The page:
means for receiving and storing said periodically generated traffic data from a set of said switches, said set of switches containing certain switches which are not homogeneous and do not share the same operating architecture;
means for generating at least a first vector based on said stored traffic data, said first vector containing a first element for each group of communication channels associated with one switch in said set of switches, said first elements defining if a predetermined traffic level exists on the corresponding groups of communication channels associated with the one switch;
means for generating a path constraint vector based on predetermined routing factors stored in a table at said network management node, said path constraint vector containing an element for each switch in said set of switches, each of said path constraint vector elements defining if a corresponding switch is available to serve as the intermediate switch;
means for comparing said first vector elements and corresponding path constraint vector elements to produce a resulting selection vector with an element corresponding to each switch in said set of switches, said constraint vector elements determining whether a corresponding switch is a candidate for selection as the intermediate switch;
means for selecting one of said candidate switches as the intermediate switch through which calls from said originating switch pass to the destination switch.
17. The node according to claim 16 wherein said receiving and storing means receives and stores said traffic data at a periodic interval less than one hour, said generating means, comparing means, and selecting means functioning within said periodic interval so that current traffic data is utilized to produce the candidate switches.
18. The node according to claim 17 wherein said periodic interval is substantially in real time.
19. The node according to claim 16 wherein the generating means comprises means for generating a set of traffic vectors based on said stored traffic data, said traffic vectors each containing an element for each group of communication channels associated with said one switch in said set of switches, each of said traffic vectors corresponding to a predetermined range of traffic levels present on the groups of communication channels associated with said one switch in said set of switches, said elements in the traffic vectors defining if groups of communication channels associated with a switch have a traffic level with the predetermined range of the traffic vector, said first vector being associated with the lowest traffic range of said predetermined ranges.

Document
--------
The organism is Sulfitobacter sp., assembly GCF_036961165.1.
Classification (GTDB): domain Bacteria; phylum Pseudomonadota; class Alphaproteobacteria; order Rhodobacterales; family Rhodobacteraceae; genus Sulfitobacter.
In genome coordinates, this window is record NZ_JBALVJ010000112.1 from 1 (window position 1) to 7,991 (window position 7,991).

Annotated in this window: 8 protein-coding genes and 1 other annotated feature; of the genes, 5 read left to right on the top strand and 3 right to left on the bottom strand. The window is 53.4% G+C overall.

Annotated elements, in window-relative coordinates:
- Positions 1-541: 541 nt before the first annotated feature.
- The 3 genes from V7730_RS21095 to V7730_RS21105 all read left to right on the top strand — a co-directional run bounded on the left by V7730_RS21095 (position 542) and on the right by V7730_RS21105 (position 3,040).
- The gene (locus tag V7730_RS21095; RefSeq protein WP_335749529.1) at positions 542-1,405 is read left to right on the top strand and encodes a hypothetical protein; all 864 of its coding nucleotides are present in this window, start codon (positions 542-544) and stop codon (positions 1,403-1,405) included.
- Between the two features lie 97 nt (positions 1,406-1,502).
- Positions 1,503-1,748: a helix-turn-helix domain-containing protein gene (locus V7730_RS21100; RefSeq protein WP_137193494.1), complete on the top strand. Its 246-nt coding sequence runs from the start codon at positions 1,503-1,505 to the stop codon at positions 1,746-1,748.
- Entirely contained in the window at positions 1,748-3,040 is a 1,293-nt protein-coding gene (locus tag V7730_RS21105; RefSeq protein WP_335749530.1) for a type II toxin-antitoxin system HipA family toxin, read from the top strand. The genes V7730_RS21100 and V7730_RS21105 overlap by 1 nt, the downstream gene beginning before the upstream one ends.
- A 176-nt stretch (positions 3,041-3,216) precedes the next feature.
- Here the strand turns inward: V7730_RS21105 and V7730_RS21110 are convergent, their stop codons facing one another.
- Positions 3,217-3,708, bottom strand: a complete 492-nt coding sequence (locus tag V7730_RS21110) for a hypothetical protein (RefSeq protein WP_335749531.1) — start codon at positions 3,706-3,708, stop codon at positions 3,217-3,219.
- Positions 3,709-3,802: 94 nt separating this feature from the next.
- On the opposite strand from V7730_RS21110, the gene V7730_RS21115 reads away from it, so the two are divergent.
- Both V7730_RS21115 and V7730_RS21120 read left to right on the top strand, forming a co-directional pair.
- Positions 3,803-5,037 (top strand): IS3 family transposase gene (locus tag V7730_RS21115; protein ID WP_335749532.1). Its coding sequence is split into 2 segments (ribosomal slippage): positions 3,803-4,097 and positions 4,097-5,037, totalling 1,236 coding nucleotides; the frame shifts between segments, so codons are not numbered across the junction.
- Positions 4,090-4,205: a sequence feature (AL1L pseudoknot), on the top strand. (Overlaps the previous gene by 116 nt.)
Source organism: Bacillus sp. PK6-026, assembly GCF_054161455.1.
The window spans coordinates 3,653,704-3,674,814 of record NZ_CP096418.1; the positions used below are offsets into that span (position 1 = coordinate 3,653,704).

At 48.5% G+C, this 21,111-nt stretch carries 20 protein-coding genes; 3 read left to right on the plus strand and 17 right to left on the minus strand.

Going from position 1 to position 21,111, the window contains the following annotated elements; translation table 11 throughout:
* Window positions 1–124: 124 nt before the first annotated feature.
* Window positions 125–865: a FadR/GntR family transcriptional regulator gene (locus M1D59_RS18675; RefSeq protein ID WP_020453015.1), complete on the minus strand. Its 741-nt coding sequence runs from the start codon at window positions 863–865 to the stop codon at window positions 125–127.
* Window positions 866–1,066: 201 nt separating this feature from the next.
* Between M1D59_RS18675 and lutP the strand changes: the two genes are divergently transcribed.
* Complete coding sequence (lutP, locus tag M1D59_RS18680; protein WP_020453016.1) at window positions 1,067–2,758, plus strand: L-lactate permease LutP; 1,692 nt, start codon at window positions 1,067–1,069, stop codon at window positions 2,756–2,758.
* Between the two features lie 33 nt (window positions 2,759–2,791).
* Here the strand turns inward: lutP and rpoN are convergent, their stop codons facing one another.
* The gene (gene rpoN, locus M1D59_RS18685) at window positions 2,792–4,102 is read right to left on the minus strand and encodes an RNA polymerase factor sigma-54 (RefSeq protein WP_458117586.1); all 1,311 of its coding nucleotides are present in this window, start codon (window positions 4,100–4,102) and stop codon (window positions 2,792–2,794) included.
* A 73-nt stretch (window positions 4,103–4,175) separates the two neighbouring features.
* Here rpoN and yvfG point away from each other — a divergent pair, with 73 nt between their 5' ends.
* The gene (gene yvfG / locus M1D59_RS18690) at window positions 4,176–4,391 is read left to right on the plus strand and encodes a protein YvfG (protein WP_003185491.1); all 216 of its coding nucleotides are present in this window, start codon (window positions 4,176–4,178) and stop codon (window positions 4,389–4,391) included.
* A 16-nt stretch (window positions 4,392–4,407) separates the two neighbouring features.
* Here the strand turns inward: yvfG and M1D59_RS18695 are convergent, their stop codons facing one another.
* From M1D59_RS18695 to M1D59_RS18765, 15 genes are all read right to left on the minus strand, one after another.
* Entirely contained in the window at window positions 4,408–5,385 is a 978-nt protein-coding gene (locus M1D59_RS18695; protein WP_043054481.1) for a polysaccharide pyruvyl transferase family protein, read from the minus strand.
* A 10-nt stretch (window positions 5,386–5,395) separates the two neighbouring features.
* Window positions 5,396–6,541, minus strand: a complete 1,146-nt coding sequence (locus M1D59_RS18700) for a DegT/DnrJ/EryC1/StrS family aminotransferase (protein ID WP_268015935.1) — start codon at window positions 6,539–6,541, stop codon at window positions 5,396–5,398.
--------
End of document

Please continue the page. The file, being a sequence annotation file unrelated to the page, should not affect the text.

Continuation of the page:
20. The node according to claim 19 further comprising means for determining if at least one candidate switch is identified by said comparing step, if at least one candidate switch is identified then said selecting means selecting one of said candidate switches as the intermediate switch, whereby intermediate switches with the lowest traffic rates are selected.
21. The node according to claim 20 further comprising means for comparing the traffic vector associated with the next lowest traffic level and the path constraint vector when a previously compared traffic vector did not result in an intermediate switch candidate.
22. The node according to claim 16 further comprising means for determining a level of overall loading for each switch in said set of switches, and said selecting means selecting said one switch from among candidates based on the determined level of switch loading.
23. The node according to claim 16 further comprising means for transmitting control signals to the intermediate switch selected by the selecting means to effectuate the setting up of a corresponding call through the selected intermediate switch.
Description
BACKGROUND OF THE INVENTION

This invention is generally directed to the routing of calls in a telecommunication network and is more specifically directed to the selection of an intermediate switch through which a call is to be routed between an originating switch and a destination switch.

Various techniques have been applied to control the routing of calls through a telecommunication network. A dynamic non-hierarchical routing arrangement is described in Ash U.S. Pat. No. 4,345,116 wherein each switch is equipped to match a received directory number and a corresponding destination switch. Based on the identification of a destination switch a plurality of predetermined direct and alternated routes for reaching the destination switching system is stored in a table. Although this system provided an advance, it suffers from disadvantages such as requiring a plurality of control messages to be passed within the system in order to determine if the predetermined paths stored in the routing table is available to handle a call. During times of heavy loading, these messages created significant traffic within the system, especially when a number of alternate paths had to be sequentially attempted due to heavy loading.